RSS Feed

My Life as a Jewish Woman

One of my blogging friends suggested that I write about my life as a Jewish woman, and it scared me, because writing about being Jewish always scares me, just like writing about anything else people might judge me for scares me. I worry about anti-Semitism; I worry about people feeling alienated from me for being different; I worry about being rejected, and looked down on most of all. The image of the Jew as vermin has always stuck with me. I was born long after the holocaust, but it has never felt that far away.

“What are you talking about, Mommy?”

I grew up in Jewish environments, getting a Jewish education (or a few different Jewish educations), so being Jewish always felt normal to me. It was only when I went to college that being Jewish became an issue. Most of the higher educational world, no matter how many students at a school are Jewish, is based on a Christian world view. It is assumed that when you mention the bible, and you will, you mean the King James Version, including the New Testament. In a discussion about history or biology, or, god forbid, art history, teachers would reference books of the bible I’d never heard of, and I felt like I needed Google and Wikipedia, before such things existed.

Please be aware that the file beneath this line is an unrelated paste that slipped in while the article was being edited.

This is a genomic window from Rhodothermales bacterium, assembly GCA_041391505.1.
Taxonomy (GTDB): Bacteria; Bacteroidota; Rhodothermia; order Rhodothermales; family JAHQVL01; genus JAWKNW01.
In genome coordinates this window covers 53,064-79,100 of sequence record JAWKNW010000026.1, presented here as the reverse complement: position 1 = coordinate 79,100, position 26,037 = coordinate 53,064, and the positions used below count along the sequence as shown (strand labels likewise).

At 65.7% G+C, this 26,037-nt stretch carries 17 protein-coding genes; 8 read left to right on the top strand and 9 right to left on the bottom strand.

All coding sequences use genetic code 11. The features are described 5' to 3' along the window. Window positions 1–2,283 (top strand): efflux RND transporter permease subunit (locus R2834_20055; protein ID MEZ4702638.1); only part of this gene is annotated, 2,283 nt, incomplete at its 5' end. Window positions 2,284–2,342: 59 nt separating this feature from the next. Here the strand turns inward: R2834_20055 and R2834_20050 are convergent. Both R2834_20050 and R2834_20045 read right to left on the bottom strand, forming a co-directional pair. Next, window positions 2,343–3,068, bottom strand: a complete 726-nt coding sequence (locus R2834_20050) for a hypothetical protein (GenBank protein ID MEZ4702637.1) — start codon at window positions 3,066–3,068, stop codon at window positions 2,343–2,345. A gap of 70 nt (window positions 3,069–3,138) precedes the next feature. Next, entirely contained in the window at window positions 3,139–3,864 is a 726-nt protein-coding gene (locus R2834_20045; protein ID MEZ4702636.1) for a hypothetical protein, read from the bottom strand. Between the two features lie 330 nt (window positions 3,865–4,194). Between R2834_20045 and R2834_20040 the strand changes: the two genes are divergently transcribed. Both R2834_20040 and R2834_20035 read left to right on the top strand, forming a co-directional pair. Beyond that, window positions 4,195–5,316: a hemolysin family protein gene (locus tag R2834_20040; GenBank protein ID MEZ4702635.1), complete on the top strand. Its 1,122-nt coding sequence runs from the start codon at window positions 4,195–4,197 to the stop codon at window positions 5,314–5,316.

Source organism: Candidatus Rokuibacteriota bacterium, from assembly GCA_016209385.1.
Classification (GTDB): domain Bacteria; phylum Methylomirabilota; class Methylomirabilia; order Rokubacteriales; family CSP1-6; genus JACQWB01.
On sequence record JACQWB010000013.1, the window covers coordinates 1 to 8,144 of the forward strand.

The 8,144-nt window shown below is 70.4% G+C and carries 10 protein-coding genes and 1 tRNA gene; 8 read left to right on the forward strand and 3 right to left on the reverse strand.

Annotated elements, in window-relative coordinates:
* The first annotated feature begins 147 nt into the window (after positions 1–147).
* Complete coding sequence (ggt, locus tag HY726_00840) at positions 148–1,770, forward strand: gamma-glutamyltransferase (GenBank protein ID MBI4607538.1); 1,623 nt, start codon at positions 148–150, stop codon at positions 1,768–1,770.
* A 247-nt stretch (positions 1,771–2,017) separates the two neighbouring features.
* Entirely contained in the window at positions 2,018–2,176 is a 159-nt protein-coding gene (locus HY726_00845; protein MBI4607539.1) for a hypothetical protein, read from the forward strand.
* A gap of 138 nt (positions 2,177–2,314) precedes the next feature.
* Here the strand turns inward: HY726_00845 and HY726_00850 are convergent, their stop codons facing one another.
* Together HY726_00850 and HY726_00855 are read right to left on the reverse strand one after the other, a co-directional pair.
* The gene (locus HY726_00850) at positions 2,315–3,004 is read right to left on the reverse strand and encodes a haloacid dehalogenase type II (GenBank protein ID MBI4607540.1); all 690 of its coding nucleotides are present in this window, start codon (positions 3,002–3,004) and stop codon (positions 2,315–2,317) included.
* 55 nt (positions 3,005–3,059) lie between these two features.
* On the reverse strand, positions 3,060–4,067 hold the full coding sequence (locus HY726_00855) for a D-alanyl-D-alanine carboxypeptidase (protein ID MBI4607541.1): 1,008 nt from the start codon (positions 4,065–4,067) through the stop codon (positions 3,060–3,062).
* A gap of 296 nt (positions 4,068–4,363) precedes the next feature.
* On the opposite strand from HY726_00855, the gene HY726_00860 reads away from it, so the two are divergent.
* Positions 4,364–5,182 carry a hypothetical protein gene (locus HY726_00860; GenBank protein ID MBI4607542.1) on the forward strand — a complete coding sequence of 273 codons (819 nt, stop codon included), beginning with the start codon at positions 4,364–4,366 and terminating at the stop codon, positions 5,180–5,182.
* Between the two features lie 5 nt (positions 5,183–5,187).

“Ask me, Mommy. I know everything!”

It wasn’t just factual references that I missed and had to look up, there were world view things I couldn’t relate to. So much talk of heaven and hell, and turning the other cheek, had never come up in my childhood. I felt like I’d need a PhD in Christianity before I could understand much of anything. So I did my honors thesis on comparative religions, and read the King James Bible, and the New Testament, and the Koran, and forty other books on various religions around the world. I can’t pinpoint what I did with all of that information, and I didn’t feel like an expert when I was done, but I did feel more grounded. I felt like I knew enough to get by.